Third, the joints. Check the gaps between the various car parts, for example between the bonnet and the side covers. Are they the same on both sides? If not, the car is already questionable and it is worth asking about its history.
Fourth, the seats of the vehicle. You should be able to adjust the seats smoothly.
Fifth, the electronics. Get in the car, start the engine, push all the buttons on the dashboard and the center column and listen. The air conditioning should work silently, all the lights and controls should shine brightly and the speakers should play clearly and without a murmur. If the car is equipped with heated seats, give them a whirl too.
Lastly, check for rust on the vehicle. A used car that looks good, but has a lot of rust underneath? Then you should look for another one. Extensive rust damages not only the sheet metal, but also mechanical parts, the suspension and even the electronics. So be sure to inspect the bodywork thoroughly. If you see any signs of rust, it is best to look for another model. Otherwise it could cost you a fortune!
Go for a test drive!
If you don’t drive the car in conditions that are typical for you, you won’t know if it really is the best choice for you!
If the seller agrees to a test drive, it should be on your terms – you are the one who will be driving the car later. If the salesperson does not like you accelerating rapidly, revving the engine or driving fast on the motorway, you should generally assume that they have something to hide. However, exercise caution: a test drive should be legal.
A test drive should also help you find the answers to the following questions:
- Does the seat fit me well?
- Do I have a good view behind the wheel?
- What is the real fuel consumption?
- Is the engine powerful enough for overtaking?
- Will my purchases for the week fit in the boot?
During the test drive, listen and use your senses. Certain defects that are only noticeable when the car is in motion may come to light, especially if purchasing a used car. This applies in particular to the drive train, engine, suspension, but also to the exhaust system, clutch and brakes. Drive at low and high speeds. Make at least one attempt to brake suddenly and accelerate to the red zone on the tachometer. After the drive you should not only know something about the condition of the vehicle, but also how it drives.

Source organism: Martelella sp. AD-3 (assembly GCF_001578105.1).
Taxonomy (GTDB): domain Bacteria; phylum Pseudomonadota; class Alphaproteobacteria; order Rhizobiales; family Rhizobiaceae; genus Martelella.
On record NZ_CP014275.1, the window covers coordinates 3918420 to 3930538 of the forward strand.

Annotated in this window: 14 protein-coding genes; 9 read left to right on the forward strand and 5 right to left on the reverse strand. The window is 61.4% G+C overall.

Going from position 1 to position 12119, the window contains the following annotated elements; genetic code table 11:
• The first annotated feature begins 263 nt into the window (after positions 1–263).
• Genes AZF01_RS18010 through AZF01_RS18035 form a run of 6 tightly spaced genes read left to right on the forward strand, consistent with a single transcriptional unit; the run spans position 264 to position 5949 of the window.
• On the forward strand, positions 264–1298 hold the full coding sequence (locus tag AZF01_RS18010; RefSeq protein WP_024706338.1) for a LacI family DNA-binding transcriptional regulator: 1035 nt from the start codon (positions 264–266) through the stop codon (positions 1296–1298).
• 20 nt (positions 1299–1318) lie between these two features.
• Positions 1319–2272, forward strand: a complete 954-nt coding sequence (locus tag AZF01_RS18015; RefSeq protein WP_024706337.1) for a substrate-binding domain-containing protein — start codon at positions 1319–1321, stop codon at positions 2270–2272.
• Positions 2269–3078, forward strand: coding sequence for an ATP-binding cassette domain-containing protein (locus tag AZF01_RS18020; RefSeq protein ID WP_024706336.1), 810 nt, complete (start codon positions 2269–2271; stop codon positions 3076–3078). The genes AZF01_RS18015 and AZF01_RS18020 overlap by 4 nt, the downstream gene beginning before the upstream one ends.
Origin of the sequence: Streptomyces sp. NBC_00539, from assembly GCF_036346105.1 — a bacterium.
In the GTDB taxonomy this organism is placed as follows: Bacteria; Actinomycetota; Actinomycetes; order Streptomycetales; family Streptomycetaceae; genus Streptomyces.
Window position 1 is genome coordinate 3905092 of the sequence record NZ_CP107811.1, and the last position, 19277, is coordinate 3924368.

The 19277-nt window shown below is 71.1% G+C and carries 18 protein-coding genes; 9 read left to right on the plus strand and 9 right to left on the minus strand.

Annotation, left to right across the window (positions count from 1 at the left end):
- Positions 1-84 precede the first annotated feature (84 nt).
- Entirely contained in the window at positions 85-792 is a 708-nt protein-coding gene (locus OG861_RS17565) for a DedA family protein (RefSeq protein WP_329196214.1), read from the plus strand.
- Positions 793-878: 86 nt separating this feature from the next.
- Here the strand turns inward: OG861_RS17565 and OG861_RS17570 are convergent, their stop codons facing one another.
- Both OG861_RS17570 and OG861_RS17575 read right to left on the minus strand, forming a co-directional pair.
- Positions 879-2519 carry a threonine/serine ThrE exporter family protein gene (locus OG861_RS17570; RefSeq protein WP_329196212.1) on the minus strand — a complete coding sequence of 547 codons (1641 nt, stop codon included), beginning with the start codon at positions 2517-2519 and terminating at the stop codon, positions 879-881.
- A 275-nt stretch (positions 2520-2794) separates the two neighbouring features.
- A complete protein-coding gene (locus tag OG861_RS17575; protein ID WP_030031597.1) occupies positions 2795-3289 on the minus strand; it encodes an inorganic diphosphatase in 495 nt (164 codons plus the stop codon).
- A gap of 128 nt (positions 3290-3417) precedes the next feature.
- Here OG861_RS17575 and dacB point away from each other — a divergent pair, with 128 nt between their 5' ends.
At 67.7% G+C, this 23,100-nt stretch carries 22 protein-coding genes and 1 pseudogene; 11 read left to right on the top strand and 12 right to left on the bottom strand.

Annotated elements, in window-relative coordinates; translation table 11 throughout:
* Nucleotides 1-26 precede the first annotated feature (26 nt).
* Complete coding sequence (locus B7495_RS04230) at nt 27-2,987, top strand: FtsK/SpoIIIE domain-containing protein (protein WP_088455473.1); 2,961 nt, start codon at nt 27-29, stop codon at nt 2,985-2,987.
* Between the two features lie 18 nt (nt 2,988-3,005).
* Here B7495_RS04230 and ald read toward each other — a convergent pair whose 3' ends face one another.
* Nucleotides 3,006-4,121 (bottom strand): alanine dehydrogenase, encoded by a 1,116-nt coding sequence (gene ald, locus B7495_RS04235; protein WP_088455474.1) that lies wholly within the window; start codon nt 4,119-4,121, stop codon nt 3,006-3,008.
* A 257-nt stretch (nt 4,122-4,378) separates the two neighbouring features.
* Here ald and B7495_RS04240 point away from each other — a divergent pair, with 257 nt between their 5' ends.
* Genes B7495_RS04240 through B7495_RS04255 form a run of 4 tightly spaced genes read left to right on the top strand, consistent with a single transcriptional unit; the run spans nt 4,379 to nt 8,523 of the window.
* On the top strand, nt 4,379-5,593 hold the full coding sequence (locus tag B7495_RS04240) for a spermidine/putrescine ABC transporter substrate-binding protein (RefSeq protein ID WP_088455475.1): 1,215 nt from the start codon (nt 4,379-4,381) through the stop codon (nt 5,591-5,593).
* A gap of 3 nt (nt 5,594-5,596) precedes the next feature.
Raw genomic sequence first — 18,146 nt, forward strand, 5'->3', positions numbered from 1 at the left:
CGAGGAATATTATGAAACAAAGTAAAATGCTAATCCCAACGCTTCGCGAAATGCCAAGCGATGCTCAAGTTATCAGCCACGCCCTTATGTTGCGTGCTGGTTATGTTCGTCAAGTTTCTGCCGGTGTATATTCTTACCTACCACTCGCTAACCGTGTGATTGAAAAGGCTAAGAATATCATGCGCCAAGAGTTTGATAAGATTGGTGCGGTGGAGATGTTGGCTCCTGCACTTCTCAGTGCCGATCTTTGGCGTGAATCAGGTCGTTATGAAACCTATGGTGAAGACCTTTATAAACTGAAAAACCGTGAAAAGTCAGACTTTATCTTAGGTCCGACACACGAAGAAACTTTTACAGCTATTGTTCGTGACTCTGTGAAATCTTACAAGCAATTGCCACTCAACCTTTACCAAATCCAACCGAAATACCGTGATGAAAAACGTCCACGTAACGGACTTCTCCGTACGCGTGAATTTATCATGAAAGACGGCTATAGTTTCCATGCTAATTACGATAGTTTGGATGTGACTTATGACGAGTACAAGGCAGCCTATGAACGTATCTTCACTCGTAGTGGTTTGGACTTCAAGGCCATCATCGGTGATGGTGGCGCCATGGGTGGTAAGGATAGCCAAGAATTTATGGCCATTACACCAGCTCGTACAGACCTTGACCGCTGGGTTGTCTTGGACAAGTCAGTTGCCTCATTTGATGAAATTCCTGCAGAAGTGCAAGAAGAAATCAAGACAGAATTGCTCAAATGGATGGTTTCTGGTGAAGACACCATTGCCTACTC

Always ask for the service book
The service book is literally a treasure trove of knowledge at your hands. You will find out if your selected car has been well looked after and what has been changed and when. Very helpful to determine if the vehicle is in a good shape or not. If a used car does not have a service book, you can risk unpleasant surprises after the purchase. So do not take risks.
The information contained in the service book will allow you to better estimate the real value of the car, confirm the actual mileage and estimate the costs associated with its further exploitation. Nobody wants to buy a car in which, for example, the timing belt has to be replaced right away.
Alternatively, skip the pain and go for rent-and-buy
This is another alternative that we haven’t talked about. There are a few companies in South Africa that offer this option, such as Planet42. The whole idea behind rent-and-buy is that you can choose a brand new car and pay a flat rate every month. There’s also an opportunity to buy-out the vehicle after a period of time. So you can skip the tedious process with old cars and instead try this method, which would take less time, as the vehicle would be both new, and you’d pay a flat monthly rate.